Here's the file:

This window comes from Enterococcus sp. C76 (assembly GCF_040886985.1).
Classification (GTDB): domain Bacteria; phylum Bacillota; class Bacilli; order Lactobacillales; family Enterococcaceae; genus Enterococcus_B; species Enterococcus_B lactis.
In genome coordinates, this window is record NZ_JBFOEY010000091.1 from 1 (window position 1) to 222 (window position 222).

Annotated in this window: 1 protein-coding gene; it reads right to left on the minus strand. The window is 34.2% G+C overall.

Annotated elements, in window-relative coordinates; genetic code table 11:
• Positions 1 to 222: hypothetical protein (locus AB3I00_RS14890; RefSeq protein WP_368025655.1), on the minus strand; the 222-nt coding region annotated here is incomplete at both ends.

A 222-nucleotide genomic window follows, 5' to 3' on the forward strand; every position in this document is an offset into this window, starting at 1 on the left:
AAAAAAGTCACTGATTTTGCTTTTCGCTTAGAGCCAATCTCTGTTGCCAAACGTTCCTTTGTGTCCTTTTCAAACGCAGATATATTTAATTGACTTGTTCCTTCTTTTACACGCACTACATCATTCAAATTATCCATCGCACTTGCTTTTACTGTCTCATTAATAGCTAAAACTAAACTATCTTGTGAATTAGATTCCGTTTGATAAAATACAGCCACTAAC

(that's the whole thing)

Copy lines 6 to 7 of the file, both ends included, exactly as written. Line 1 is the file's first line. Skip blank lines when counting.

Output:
• Positions 1 to 222: hypothetical protein (locus AB3I00_RS14890; RefSeq protein WP_368025655.1), on the minus strand; the 222-nt coding region annotated here is incomplete at both ends.

A 222-nucleotide genomic window follows, 5' to 3' on the forward strand; every position in this document is an offset into this window, starting at 1 on the left: